Millions of Pakistanis yesterday turned out to vote in landmark elections, defying deadly Taliban attacks to take part in an historic democratic transition for the nuclear-armed state.
Bomb attacks killed 12 people in Karachi, while gunmen shot dead six in the restive southwest, as the election commission extended voting by an hour nationwide amid a high turnout estimated to be up to 60 percent.
The main issues are the tanking economy, an appalling energy crisis that causes power cuts of up to 20 hours a day, the alliance in the US-led war on Islamist militants, chronic corruption and the dire need for development.
More than 86 million people are eligible to vote at 70,000 polling stations for the 342-member national assembly and four provincial assemblies in Khyber Pakhtunkhwa, Punjab, Sindh and Baluchistan.
It marks the first time that an elected civilian administration has completed a full term and handed power to another through the ballot box in a country where there have been three military coups and four military rulers.
The front-runner is former Pakistani prime minister Nawaz Sharif, head of the center-right Pakistan Muslim League-N, but much of the campaign has been electrified by former cricket star Imran Khan with promises of reform and an end to corruption.
Sharif arrived to vote in Lahore, driven in a bulletproof vehicle and greeted with roars of “long live the lion” from supporters using his nickname.
“I am confident that tonight we will start receiving good news from across the country,” Sharif told reporters after casting his vote.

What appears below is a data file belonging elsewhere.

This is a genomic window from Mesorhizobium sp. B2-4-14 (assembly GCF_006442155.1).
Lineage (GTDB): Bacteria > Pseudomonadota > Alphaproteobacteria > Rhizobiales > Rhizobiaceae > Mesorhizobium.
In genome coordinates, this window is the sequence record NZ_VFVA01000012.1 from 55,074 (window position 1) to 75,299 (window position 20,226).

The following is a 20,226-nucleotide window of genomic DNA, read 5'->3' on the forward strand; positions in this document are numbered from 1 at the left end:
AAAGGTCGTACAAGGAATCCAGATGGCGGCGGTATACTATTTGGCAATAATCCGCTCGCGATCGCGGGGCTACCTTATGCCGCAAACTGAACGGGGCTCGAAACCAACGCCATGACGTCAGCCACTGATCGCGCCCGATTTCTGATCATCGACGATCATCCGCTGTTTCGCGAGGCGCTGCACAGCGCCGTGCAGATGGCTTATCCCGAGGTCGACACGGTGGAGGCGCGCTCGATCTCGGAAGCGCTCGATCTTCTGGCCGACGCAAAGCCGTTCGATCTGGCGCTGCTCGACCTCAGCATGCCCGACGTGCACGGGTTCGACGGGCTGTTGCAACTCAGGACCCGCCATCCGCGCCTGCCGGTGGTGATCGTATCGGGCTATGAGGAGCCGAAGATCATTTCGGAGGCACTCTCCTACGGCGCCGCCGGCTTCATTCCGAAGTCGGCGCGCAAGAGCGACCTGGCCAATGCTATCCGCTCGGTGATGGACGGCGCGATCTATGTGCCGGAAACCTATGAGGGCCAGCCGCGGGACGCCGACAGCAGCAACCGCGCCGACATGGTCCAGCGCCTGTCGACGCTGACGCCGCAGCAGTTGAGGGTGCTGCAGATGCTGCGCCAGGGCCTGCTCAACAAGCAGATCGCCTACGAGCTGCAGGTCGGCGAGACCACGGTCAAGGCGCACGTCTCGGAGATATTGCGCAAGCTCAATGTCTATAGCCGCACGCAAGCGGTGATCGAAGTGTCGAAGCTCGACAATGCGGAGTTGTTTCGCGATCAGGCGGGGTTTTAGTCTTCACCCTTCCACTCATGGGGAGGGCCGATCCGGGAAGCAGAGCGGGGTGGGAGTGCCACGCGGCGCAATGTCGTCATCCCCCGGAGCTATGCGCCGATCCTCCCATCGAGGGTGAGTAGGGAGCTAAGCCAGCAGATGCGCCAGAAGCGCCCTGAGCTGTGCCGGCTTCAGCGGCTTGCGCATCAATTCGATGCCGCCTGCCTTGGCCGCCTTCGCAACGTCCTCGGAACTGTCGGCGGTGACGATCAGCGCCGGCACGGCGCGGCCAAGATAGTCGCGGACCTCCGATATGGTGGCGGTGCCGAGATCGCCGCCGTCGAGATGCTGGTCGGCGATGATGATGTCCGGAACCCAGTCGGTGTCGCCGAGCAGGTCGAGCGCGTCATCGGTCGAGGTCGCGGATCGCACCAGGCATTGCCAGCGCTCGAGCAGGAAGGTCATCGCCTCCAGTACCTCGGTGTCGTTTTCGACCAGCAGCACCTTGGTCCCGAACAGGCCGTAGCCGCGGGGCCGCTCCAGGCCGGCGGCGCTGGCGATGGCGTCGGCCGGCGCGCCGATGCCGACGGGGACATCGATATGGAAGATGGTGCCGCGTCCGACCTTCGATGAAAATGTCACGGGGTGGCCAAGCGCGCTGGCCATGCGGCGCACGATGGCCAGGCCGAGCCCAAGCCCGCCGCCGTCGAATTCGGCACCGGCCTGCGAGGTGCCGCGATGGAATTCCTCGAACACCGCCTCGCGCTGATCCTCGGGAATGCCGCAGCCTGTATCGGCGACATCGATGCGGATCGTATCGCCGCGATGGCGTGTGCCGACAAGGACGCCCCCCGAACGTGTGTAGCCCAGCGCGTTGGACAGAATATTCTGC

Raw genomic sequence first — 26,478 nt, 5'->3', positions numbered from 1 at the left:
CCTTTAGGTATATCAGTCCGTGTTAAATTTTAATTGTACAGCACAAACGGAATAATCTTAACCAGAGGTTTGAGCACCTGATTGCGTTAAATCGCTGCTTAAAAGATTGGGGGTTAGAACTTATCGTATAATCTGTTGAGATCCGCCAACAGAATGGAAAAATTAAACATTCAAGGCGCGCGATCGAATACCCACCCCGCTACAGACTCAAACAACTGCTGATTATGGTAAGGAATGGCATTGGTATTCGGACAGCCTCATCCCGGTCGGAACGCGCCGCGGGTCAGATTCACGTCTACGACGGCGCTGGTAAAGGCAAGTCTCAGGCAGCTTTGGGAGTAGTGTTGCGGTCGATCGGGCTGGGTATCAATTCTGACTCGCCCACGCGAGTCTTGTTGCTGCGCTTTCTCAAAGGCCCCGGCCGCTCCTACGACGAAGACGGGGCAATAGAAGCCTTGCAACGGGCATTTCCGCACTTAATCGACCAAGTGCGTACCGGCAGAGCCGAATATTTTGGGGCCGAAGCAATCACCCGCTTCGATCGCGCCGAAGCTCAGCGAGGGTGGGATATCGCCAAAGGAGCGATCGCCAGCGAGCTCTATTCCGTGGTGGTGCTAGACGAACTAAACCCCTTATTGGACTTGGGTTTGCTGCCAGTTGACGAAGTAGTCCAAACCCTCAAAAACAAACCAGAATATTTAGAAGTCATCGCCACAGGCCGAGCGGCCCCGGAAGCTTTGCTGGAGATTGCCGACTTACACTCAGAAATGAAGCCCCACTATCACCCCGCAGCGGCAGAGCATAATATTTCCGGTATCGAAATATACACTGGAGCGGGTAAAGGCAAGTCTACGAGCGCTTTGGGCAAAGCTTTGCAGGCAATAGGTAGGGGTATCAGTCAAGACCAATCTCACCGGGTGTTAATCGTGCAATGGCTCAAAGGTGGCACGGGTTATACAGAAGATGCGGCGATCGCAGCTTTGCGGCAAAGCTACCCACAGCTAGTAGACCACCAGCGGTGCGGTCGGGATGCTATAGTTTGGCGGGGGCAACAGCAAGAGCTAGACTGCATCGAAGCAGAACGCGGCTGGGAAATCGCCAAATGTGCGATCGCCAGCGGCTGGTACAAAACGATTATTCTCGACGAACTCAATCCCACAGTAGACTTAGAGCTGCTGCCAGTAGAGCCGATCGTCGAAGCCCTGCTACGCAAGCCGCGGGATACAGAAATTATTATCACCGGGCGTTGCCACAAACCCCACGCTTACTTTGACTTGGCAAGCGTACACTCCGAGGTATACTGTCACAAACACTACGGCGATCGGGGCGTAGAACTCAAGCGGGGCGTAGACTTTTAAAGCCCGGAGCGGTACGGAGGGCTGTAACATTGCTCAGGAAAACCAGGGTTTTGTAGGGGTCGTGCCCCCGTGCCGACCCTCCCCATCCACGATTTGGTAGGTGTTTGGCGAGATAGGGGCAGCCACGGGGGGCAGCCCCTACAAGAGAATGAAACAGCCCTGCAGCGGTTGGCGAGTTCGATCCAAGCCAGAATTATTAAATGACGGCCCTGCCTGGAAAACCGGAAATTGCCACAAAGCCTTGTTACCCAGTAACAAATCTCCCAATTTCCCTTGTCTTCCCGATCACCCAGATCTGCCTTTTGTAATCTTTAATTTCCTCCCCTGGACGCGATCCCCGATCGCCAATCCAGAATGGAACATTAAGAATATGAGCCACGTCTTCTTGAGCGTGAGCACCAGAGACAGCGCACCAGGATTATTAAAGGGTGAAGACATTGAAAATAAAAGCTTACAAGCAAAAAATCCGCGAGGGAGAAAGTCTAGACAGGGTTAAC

There was a festive atmosphere in Lahore as voting drew to an end.
Cars, motorbikes and rickshaws streaming with party banners and blaring support songs thronged the streets, along with voters draped in flags who shouted slogans, a reporter said.
“It’s a very happy atmosphere,” said Rashid Saleem Butt, 50.
“We’re really enjoying this moment — people are very much happy about the chance to have change,” he said.
Earlier, long lines formed outside polling stations in Pakistan’s main cities where people spoke enthusiastically about exercising their democratic right and voting for change, although some expressed nervousness about security.
“People have been up all night, actually I haven’t slept, a lot of my friends haven’t slept. People just wanted to come out and do this, because we never had this chance,” Natasha Ejaz, a singer, said in Islamabad.
Voting in Pakistan’s financial hub Karachi was marred by allegations of rigging from rival parties and the Taliban targeted a candidate for the Awami National Party, an ally of the outgoing government.
The target, Amanullah Mehsud, escaped unhurt, police said, but 11 other people were killed, including a small child, and about 40 people wounded.
Another person was killed and three injured when a low-intensity bomb exploded in a bus elsewhere in the city.
Islamist party Jamaat-e-Islami boycotted polls in Karachi after accusing the Muttahida Qaumi Movement (MQM), which controls the city, of vote fraud and violence.
The MQM, which itself boycotted a stronghold of the rival Pakistan People’s Party in Karachi, denied the allegations.
With no reliable polling data, Sharif has been earmarked the most probable winner, but if Khan’s Pakistan Tehreek-e-Insaf party does well enough to become a formidable opposition, there are concerns that the emergent coalition will be weak and possibly short-lived.